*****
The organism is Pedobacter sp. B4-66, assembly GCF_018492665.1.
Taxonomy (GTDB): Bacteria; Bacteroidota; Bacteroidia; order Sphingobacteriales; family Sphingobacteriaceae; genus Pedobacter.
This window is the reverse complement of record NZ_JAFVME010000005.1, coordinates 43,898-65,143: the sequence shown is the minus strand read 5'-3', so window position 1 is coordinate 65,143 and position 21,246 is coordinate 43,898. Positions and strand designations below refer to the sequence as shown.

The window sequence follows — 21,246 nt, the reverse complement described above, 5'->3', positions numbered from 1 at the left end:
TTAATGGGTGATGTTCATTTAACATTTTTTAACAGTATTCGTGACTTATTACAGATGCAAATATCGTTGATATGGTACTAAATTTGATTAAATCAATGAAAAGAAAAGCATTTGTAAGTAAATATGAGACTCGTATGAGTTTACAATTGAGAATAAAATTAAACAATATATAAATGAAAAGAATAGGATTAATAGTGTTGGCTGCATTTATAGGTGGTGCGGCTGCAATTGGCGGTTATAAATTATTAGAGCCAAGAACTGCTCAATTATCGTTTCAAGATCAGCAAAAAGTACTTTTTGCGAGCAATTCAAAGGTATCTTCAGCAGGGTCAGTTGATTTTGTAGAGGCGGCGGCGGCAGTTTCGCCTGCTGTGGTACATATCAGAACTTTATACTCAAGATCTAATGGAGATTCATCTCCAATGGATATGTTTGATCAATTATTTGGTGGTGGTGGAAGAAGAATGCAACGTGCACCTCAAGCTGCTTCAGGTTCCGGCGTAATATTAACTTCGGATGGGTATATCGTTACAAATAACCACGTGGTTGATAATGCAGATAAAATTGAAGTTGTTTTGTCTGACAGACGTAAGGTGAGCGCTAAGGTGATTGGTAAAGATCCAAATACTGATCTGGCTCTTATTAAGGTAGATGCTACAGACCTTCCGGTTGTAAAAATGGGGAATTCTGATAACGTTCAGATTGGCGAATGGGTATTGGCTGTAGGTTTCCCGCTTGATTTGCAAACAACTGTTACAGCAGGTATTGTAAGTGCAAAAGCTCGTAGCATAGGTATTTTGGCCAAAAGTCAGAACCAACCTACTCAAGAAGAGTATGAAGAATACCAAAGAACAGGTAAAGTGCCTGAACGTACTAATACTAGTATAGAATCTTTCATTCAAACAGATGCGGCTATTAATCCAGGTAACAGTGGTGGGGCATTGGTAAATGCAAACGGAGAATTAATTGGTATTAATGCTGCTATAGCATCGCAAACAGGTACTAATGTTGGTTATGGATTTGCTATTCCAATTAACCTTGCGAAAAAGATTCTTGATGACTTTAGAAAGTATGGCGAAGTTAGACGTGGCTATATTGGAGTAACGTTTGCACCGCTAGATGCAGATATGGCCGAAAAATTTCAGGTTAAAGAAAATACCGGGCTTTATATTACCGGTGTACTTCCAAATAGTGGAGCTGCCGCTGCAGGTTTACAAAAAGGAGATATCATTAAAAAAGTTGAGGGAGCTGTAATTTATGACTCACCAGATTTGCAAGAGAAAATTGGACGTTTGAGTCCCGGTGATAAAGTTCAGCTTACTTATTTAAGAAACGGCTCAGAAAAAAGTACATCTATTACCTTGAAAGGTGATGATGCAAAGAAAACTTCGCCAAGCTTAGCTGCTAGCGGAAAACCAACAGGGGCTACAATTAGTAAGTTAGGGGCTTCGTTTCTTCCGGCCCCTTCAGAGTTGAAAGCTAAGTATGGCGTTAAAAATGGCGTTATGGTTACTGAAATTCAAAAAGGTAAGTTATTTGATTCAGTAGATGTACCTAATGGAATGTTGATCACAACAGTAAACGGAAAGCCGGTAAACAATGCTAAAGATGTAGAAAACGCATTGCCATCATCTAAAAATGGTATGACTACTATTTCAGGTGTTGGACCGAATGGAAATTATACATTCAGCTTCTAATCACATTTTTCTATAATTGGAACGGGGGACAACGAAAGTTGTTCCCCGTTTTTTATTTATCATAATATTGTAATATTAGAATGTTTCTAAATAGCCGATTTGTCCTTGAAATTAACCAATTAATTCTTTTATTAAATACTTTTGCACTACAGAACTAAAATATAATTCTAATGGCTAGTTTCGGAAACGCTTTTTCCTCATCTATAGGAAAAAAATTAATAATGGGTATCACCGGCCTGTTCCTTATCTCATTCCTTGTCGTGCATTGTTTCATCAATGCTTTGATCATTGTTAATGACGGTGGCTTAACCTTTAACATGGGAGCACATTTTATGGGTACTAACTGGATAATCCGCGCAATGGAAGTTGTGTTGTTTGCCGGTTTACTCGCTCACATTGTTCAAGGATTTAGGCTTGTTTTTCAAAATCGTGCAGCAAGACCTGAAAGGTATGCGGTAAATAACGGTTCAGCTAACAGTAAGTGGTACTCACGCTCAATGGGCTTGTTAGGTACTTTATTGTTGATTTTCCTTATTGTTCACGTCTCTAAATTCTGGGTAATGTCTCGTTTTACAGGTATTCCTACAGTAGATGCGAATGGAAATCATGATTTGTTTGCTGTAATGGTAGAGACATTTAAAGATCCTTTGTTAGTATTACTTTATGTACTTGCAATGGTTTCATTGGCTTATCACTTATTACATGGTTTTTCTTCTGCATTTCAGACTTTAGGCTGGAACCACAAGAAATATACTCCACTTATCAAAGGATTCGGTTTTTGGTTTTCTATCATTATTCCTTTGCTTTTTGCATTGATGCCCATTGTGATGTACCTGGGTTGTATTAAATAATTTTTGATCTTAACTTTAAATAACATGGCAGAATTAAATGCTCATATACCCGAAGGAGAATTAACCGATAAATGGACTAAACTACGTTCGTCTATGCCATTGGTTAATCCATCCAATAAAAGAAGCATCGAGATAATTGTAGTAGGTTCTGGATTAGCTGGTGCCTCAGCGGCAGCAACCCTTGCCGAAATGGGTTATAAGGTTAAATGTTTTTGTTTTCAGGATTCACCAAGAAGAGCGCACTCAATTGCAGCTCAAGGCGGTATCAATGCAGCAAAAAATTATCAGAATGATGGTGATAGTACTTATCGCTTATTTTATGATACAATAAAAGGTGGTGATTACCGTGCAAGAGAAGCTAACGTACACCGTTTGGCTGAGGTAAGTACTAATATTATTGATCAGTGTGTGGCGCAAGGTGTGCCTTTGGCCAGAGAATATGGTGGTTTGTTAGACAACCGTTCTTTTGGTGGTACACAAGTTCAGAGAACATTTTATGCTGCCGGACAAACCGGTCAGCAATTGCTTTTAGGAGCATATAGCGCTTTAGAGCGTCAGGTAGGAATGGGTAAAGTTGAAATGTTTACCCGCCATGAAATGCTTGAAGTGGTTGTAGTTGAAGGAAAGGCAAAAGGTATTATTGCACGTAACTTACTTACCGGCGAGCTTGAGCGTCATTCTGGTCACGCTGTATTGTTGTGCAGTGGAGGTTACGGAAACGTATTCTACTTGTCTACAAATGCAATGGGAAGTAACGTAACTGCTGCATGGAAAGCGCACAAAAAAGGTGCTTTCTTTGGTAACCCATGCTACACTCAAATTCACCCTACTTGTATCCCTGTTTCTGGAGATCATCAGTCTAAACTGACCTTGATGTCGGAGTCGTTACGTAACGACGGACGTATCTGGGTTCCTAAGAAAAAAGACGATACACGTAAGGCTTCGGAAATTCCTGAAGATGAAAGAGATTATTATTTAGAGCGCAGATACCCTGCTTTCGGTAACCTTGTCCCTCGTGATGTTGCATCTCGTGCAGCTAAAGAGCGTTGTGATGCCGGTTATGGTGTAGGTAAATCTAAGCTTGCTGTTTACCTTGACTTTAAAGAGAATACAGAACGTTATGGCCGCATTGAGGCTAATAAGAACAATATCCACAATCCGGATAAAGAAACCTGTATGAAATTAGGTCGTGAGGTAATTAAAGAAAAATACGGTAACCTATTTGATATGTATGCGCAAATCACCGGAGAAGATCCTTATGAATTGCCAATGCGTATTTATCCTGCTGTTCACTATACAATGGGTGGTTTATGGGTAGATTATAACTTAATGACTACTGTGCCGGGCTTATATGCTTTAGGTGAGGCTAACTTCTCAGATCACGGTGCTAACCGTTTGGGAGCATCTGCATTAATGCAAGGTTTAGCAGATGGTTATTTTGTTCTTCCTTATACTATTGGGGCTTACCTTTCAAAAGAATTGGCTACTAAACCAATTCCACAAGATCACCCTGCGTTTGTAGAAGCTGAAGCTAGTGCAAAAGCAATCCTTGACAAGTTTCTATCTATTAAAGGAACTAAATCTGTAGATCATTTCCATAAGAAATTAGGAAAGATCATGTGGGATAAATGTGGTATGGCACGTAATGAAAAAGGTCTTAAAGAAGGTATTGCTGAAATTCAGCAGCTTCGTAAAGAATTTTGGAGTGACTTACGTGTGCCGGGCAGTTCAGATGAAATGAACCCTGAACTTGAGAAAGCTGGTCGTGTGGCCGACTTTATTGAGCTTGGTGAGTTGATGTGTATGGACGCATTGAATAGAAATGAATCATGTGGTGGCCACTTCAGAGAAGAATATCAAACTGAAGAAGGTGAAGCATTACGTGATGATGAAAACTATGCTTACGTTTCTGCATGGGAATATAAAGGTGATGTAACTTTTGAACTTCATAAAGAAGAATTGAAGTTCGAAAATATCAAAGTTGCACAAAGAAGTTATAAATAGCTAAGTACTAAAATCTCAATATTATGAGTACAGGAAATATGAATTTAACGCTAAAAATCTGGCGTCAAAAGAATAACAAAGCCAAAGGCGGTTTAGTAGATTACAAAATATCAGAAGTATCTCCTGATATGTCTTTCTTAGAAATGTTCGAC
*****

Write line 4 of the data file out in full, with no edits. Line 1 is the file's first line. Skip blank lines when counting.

The window sequence follows — 21,246 nt, the reverse complement described above, 5'->3', positions numbered from 1 at the left end: